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Mark Pawlowski

Professor of Property Law, University of Greenwich

If it ain't broke

If it ain't broke


The ideas behind the SRA's consultation on mandatory re-accreditation for solicitors advocates are under-developed, discriminatory and based on worthless evidence, says Tim Lawson-Cruttenden

In January 2009 the Solicitors' Regulation Authority issued a consultation paper on solicitor advocacy. This clearly recommends that solicitor advocates undertake mandatory re-accreditation every five years. However, the SRA's proposals are misconceived.

The consultation makes it clear that: 'The SRA Board favours an approach based on mandatory re-accreditation of all holders of the qualification every five years.'

Nevertheless, three options are canvassed as follows: Option 1: Obligatory re-accreditation every five years; Option 2: Mandatory re-accreditation targeted at 'certain areas of weakness'; and Option 3: No re-accreditation at all.


It is obvious that the SRA favours option 1, though the rationale behind this is by no means clear. A statement that ''¦ there has been a perception that the quality of advocacy'¦ is not as good as that of their barrister counterparts', is immediately followed by a surprising admission that 'there is no empirical evidence to support this' (consultation, page 4, para.5).

Nonetheless, the SRA maintains that blanket mandatory re-accreditation will 'enhance the reputation of solicitor advocates' (consultation, page 5, para.2), yet it offers no explanation to support this proposition.

Surprisingly, the SRA does not appear to have conducted a comprehensive Equality and Diversity Impact Assessment in relation to these options. Instead, consultees are merely invited to answer the question: 'Do you think there are any equality and diversity implications with all or any of these options?' (consultation, page 8, para.1).

The Solicitors' Association of Higher Court Advocates (SAHCA) believes this is likely to devalue and 'flaw' the consultation process.

SAHCA favours option 3 on the grounds that, in the absence of any evidence to the contrary, any scheme of re-accreditation is both unjustified and unnecessary.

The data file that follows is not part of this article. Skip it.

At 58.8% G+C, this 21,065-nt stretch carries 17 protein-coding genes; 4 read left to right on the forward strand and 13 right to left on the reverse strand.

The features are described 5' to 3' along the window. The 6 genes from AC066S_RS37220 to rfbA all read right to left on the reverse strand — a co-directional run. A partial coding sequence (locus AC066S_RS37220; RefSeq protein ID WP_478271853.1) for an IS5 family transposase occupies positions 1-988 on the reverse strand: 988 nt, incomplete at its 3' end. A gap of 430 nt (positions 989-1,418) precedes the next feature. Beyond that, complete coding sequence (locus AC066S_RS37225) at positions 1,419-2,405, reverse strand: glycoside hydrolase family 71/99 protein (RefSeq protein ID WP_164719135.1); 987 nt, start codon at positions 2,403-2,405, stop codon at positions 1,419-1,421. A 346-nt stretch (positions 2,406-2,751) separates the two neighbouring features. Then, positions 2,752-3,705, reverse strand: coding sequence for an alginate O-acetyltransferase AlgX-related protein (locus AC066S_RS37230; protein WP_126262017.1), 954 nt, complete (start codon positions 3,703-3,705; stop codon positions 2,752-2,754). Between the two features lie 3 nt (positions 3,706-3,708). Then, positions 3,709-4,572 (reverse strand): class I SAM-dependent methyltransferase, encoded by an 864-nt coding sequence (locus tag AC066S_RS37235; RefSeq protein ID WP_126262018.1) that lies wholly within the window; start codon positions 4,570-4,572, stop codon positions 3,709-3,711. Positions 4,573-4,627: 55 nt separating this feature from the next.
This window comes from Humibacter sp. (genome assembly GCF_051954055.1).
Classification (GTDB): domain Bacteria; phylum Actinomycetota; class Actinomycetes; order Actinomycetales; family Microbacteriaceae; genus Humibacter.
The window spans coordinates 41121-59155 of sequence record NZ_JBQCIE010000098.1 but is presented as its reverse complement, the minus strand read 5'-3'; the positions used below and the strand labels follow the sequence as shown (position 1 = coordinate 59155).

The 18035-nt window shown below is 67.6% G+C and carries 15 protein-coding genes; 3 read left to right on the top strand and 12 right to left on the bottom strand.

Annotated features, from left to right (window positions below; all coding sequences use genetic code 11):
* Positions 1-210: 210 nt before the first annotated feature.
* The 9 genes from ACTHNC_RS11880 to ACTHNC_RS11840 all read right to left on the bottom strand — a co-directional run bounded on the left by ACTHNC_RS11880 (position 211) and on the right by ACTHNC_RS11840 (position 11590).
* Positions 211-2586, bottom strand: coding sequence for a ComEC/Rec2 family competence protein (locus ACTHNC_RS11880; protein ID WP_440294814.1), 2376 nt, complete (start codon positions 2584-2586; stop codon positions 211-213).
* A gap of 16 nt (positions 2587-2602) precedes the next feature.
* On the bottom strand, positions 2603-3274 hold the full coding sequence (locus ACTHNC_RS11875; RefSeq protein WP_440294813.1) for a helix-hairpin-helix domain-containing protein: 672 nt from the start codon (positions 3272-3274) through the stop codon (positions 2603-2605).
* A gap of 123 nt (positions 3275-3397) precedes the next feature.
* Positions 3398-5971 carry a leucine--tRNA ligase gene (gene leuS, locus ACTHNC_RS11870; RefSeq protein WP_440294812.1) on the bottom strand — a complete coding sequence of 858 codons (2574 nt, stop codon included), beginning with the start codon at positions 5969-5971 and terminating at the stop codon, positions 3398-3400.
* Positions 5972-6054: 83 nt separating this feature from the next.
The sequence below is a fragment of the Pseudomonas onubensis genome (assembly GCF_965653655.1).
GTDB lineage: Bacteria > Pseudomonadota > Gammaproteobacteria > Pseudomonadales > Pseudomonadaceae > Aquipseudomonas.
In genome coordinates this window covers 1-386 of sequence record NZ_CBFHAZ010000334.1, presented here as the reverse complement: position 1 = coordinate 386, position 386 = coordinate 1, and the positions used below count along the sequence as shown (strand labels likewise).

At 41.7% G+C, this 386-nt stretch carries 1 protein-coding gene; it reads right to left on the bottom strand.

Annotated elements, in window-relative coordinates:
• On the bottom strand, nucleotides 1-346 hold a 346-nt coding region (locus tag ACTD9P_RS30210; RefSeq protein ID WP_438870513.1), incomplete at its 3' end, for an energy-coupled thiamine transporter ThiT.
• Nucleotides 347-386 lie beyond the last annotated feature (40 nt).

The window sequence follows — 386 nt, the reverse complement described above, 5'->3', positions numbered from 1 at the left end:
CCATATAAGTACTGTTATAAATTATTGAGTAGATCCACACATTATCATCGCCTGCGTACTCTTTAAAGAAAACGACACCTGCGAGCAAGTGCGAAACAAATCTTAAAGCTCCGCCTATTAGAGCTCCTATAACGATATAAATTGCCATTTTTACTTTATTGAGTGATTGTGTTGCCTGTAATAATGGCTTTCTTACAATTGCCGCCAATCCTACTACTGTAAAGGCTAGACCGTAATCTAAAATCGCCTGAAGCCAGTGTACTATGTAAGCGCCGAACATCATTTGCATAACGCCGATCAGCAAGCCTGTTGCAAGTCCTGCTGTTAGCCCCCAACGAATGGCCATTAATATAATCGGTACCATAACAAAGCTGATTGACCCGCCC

Accreditation and training schemes for solicitor advocates already exist. In addition to those conducted by SAHCA, the CPS is developing its own system of training and accreditation and it is likely that CPS advocates would not be governed by any SRA scheme. The Legal Services Commission and the Ministry of Justice are jointly piloting a prospective Quality Assurance for Advocates (QAA) scheme which is likely to govern 'publicly funded' advocacy in the criminal courts. Thus these two schemes alone are likely to address any difficulties which could exist in the criminal jurisdiction.

In the light of these schemes, still in their infancy, the SRA's consultation is premature.


SAHCA disagrees with options 1 and 2 on a number of grounds.

First, options 1 and 2 do not address any identified problems. SAHCA contests the SRA's proposal on the grounds that this singularly fails to address and focus on any difficulties because these simply have not been identified.

Secondly, any skills attrition seemingly identified by the SRA is negligible. The SRA claims that such a system would ensure that solicitor advocates, who have perhaps not practiced in court for an extended period of time, might refresh their skills rather than lose them. This is based on the assumption, expressed as 'literature in other fields' (what does this mean?) that such skills devalue over time if undeveloped. Reference is made to a study into American medical surgical malpractice. But is the medical model really applicable to the practice of advocacy?

Thirdly, the scheme will be costly and will discriminate, for example, against BMEs and women returning from maternity or extended leave. The costs of any such scheme would be 'prohibitively expensive for solicitor advocates who come within the category black, minority ethnic (BME)'. Without a doubt this will adversely affect the career aspirations of BME solicitor advocates. Much in the same way, women returning from maternity leave would also suffer disproportionately. Eventually solicitor advocates would 'mainly be white, middle-aged males from large firms who can afford the fees and the time away from their practice'.

Fourthly, a re-accreditation scheme will not bolster client confidence. Far from 'providing the public and clients with confidence in the standard of solicitor higher courts advocates' (consultation, page 2, para.2), having to be re-accredited every five years would present the profession as unstable. Any 'client confidence' in solicitor advocates would hardly be sustained by constant re-accreditation, as the SRA implies.

Finally, as there is no mandatory re-accreditation for barristers, the SAHCA feels that the scheme is discriminatory in favour of the Bar and against solicitor advocates.

Worthless evidence

Ultimately the SRA's proposals are based on anecdotal evidence, which is worthless. The SRA's failure to carry out an Equality and Diversity Impact Assessment is arguably unlawful and potentially misleading. As a result, this consultation can perhaps be described as yet another classic example of unnecessary interference, i.e. 'nisi infractus, noli reficere'.